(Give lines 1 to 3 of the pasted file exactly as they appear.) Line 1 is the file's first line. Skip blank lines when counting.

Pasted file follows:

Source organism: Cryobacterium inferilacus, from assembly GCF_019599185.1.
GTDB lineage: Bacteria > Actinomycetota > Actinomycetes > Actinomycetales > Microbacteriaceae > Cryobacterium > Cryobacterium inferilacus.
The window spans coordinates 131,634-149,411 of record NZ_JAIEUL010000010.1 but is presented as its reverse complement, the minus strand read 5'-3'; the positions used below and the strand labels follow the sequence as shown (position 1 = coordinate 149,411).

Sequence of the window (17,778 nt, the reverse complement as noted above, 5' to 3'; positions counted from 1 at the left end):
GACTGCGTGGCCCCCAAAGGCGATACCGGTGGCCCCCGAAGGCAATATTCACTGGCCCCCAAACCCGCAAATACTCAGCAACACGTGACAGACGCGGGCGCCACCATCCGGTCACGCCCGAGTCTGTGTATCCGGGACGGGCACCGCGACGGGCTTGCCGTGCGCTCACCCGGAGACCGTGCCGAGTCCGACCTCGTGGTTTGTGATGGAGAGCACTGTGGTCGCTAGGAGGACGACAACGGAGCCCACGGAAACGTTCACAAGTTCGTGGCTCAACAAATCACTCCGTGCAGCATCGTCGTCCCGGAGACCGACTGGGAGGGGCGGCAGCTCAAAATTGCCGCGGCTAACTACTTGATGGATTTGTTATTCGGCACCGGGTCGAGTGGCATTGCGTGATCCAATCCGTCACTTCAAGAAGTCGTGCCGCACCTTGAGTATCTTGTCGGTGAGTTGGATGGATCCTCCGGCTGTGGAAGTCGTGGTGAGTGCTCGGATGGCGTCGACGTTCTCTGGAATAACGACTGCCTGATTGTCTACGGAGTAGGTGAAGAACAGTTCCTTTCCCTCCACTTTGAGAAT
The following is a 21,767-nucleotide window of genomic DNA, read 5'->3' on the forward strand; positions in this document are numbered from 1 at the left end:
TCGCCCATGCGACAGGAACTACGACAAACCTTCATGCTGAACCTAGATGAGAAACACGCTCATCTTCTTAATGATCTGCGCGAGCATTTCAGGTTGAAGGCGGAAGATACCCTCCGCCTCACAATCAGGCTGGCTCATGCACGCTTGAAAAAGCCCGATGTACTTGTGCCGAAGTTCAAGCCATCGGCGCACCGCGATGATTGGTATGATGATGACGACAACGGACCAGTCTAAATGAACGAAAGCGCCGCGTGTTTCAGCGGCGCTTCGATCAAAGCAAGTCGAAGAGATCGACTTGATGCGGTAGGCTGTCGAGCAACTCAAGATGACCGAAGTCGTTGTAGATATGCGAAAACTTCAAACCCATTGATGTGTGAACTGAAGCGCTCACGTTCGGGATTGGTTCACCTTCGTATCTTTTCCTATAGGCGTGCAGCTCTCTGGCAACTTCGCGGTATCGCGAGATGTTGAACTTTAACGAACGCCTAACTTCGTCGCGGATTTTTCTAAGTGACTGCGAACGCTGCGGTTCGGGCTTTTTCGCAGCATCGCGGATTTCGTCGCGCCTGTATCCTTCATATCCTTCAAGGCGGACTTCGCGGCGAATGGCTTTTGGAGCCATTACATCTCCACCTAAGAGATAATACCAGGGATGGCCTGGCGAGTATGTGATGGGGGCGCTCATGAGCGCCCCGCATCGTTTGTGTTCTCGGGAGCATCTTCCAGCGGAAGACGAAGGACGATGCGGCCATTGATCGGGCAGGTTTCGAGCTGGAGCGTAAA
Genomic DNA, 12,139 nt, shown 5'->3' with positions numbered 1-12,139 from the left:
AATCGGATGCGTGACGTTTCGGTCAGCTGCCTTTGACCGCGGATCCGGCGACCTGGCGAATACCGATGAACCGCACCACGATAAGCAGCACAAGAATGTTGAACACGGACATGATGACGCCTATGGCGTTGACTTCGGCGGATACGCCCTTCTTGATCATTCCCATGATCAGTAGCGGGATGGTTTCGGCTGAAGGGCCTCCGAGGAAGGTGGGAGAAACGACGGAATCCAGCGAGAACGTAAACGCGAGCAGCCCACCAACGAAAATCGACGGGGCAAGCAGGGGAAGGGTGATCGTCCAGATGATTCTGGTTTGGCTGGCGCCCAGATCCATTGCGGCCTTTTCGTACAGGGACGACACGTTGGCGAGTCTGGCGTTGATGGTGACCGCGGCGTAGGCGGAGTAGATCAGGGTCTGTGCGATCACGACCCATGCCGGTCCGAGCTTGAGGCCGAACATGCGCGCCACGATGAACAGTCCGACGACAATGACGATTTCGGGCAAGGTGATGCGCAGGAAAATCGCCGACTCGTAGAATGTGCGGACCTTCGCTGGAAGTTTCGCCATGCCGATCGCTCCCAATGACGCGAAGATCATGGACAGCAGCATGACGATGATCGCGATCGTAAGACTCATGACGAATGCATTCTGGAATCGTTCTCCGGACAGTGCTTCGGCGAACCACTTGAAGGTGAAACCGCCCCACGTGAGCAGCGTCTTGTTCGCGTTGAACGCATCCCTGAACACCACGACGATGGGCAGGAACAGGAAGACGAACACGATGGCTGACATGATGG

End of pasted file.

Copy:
Source organism: Cryobacterium inferilacus, from assembly GCF_019599185.1.
GTDB lineage: Bacteria > Actinomycetota > Actinomycetes > Actinomycetales > Microbacteriaceae > Cryobacterium > Cryobacterium inferilacus.
The window spans coordinates 131,634-149,411 of record NZ_JAIEUL010000010.1 but is presented as its reverse complement, the minus strand read 5'-3'; the positions used below and the strand labels follow the sequence as shown (position 1 = coordinate 149,411).